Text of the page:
Tuesday, October 21, 2008

Pressing the grapes!

Yesterday Karl and I pressed two different tanks of wine - Cabernet Sauvignon and Petit Verdot. The pressing process involves a few steps:

1. First we drain the "free run" wine into clean, fresh tanks.

2. Then we take the remaining wine-soaked skins and load them into a press. (Photo of the press is above.)

3. The press has an inner bladder that inflates with air to push the skins against the inside of the press cylinder. The wine from this pressing is collected for selective blending into the free run.

4. At the end of the process, we have a highly concentrated pressed wine. The leftover skins and seeds are then used for fertilizer in the vineyards.

In the photos above you can see the brilliant purple and magenta hues of the finished wine. It is opaque because there are billions of yeast cells still in suspension in the wine. Over the next few months, they will sink to the bottom of the barrel and will be removed periodically in a process called "racking". Racking of the barrels is a process where the winemaker removes the wine from the barrel, cleans the barrel, and then puts the wine back into the barrel.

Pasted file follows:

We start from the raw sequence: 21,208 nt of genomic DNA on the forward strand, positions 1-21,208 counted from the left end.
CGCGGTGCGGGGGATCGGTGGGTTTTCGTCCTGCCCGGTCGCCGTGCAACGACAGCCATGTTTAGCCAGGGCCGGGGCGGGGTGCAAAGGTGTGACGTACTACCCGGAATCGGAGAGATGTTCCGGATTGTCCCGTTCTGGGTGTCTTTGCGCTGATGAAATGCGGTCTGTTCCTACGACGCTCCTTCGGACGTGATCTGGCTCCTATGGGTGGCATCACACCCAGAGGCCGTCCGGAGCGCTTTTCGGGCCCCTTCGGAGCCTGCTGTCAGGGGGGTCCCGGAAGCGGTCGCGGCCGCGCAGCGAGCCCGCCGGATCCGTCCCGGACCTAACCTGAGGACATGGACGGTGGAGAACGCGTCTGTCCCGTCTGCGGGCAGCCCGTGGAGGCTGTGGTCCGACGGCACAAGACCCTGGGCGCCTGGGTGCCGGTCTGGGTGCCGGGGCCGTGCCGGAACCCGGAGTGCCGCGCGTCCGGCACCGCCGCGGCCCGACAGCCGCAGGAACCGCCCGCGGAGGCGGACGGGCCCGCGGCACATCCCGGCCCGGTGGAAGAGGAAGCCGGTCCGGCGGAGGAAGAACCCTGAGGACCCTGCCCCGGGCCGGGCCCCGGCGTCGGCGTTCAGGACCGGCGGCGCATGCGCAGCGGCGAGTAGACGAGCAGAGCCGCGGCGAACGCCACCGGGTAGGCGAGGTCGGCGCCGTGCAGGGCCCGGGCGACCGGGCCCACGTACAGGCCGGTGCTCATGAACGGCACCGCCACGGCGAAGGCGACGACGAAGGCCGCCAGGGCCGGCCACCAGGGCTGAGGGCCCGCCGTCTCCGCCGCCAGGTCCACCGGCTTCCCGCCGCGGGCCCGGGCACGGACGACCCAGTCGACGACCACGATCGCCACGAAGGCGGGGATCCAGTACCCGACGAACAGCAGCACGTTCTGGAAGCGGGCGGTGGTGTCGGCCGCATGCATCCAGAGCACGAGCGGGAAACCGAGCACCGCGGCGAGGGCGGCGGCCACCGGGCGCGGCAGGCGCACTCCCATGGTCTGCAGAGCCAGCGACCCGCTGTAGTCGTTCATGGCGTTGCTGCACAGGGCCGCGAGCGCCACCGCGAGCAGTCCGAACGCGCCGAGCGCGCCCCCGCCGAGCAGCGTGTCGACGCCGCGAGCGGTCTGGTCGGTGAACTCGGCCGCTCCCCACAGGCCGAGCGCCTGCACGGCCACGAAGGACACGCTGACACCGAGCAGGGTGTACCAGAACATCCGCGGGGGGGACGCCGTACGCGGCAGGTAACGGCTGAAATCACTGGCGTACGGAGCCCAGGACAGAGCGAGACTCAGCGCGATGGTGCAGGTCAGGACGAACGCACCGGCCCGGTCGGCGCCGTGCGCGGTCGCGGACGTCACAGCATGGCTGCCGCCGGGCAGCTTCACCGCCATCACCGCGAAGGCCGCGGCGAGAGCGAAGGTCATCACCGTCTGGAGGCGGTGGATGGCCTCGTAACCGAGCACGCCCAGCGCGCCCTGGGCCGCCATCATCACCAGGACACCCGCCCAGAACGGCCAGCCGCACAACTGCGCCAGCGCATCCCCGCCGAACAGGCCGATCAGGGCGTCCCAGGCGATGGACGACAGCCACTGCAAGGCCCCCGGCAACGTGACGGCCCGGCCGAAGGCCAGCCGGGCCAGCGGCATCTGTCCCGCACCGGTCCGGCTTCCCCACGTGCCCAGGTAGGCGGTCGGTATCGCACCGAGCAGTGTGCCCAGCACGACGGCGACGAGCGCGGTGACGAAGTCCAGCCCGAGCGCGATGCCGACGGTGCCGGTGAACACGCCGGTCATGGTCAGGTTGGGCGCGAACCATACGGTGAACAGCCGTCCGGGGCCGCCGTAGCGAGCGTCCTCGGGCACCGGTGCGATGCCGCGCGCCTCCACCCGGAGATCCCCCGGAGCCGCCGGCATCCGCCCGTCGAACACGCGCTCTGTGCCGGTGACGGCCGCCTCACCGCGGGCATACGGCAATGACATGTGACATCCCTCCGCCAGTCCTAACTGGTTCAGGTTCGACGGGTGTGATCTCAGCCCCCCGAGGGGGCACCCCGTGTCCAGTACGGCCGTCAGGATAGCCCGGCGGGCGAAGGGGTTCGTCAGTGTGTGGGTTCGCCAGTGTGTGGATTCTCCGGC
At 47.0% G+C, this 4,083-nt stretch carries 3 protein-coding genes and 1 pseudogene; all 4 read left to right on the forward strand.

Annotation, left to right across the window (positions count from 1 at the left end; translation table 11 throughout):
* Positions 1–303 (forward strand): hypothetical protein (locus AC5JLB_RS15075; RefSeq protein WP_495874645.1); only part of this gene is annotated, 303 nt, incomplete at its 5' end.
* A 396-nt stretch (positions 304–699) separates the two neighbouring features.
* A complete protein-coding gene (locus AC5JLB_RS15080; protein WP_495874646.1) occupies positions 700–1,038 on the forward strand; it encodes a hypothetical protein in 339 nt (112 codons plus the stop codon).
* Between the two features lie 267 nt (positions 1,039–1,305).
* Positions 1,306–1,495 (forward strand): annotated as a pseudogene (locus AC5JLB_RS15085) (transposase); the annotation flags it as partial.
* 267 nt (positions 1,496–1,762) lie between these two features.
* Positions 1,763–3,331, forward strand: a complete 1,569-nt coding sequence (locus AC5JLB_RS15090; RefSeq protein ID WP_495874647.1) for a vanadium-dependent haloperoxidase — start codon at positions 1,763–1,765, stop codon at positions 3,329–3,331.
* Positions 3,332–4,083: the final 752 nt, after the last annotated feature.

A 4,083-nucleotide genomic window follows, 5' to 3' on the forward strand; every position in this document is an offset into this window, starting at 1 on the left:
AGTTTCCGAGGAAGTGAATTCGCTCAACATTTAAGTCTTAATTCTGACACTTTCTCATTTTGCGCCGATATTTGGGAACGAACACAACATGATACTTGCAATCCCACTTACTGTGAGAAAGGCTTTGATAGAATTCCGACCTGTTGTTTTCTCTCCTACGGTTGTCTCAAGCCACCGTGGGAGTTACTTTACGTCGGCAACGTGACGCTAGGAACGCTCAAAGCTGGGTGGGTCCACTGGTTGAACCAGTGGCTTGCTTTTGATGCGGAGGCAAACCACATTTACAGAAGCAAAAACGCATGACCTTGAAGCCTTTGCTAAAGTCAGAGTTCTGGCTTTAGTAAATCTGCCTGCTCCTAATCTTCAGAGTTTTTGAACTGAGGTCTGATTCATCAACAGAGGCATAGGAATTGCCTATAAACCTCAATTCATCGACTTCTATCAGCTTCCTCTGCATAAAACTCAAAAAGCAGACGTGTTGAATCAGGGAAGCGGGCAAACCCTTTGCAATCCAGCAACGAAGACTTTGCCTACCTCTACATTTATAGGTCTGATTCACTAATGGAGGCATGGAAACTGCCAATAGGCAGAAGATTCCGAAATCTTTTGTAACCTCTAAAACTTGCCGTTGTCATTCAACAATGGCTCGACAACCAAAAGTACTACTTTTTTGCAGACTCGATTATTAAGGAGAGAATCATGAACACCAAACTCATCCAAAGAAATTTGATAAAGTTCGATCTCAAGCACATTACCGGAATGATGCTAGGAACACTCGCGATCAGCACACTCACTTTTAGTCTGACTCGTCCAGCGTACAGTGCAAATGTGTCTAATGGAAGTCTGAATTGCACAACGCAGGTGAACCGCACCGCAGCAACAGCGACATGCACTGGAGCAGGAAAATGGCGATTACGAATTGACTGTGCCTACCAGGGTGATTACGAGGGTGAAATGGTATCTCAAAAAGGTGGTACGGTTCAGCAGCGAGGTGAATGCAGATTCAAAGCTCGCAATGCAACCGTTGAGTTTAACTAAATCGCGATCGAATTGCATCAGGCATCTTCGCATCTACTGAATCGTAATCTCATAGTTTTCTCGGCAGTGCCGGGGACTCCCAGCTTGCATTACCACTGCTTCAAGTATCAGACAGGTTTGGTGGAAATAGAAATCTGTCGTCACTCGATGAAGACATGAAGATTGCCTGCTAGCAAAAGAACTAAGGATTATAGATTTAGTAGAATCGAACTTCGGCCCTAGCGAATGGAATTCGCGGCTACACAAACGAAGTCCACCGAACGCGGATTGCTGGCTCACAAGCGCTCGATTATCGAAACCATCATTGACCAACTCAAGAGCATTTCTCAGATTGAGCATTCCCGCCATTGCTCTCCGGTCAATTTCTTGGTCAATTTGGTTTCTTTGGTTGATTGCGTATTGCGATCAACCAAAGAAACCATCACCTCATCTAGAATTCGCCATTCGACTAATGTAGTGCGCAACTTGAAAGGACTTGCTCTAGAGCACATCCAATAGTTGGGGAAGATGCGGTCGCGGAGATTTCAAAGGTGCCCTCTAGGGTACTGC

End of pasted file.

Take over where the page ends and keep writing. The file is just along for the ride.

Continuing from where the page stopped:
Slowly, the wine begins to clarify and become polished.

During the next month, the wine will also undergo its secondary fermentation (aka ML fermentation) where malic acid is converted by beneficial bacteria into lactic acid.

More to come on this topic later...

Oh yeah, the wine tastes as good as it looks! Bright fruit flavors with lots of intensity. I can't wait to taste the 2008s after some time in barrel!

Jeff Mathy

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